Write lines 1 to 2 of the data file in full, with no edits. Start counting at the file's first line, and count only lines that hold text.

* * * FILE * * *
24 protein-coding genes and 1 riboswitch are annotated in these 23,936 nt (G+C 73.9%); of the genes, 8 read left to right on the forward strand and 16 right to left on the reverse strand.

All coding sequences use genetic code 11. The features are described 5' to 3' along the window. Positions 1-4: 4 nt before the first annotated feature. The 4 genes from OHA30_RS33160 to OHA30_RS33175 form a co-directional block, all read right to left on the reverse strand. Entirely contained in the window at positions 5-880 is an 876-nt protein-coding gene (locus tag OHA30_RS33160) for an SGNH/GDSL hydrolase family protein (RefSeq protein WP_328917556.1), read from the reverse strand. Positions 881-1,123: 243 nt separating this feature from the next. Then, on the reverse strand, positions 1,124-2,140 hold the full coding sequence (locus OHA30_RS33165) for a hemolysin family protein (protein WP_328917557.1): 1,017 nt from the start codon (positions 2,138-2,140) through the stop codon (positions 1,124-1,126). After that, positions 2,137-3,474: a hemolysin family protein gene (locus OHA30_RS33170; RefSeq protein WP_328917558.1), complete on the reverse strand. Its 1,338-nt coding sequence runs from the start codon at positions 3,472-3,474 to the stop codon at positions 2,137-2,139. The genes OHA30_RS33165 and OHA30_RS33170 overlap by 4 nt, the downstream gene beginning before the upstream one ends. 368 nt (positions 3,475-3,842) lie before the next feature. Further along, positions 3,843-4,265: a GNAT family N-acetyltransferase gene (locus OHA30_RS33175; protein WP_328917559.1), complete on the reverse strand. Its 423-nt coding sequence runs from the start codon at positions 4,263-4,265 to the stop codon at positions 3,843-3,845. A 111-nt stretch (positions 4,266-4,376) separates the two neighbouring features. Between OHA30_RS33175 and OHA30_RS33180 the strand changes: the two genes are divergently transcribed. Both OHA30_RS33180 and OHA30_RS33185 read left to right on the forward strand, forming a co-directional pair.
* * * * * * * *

24 protein-coding genes and 1 riboswitch are annotated in these 23,936 nt (G+C 73.9%); of the genes, 8 read left to right on the forward strand and 16 right to left on the reverse strand.

All coding sequences use genetic code 11. The features are described 5' to 3' along the window. Positions 1-4: 4 nt before the first annotated feature. The 4 genes from OHA30_RS33160 to OHA30_RS33175 form a co-directional block, all read right to left on the reverse strand. Entirely contained in the window at positions 5-880 is an 876-nt protein-coding gene (locus tag OHA30_RS33160) for an SGNH/GDSL hydrolase family protein (RefSeq protein WP_328917556.1), read from the reverse strand. Positions 881-1,123: 243 nt separating this feature from the next. Then, on the reverse strand, positions 1,124-2,140 hold the full coding sequence (locus OHA30_RS33165) for a hemolysin family protein (protein WP_328917557.1): 1,017 nt from the start codon (positions 2,138-2,140) through the stop codon (positions 1,124-1,126). After that, positions 2,137-3,474: a hemolysin family protein gene (locus OHA30_RS33170; RefSeq protein WP_328917558.1), complete on the reverse strand. Its 1,338-nt coding sequence runs from the start codon at positions 3,472-3,474 to the stop codon at positions 2,137-2,139. The genes OHA30_RS33165 and OHA30_RS33170 overlap by 4 nt, the downstream gene beginning before the upstream one ends. 368 nt (positions 3,475-3,842) lie before the next feature. Further along, positions 3,843-4,265: a GNAT family N-acetyltransferase gene (locus OHA30_RS33175; protein WP_328917559.1), complete on the reverse strand. Its 423-nt coding sequence runs from the start codon at positions 4,263-4,265 to the stop codon at positions 3,843-3,845. A 111-nt stretch (positions 4,266-4,376) separates the two neighbouring features. Between OHA30_RS33175 and OHA30_RS33180 the strand changes: the two genes are divergently transcribed. Both OHA30_RS33180 and OHA30_RS33185 read left to right on the forward strand, forming a co-directional pair.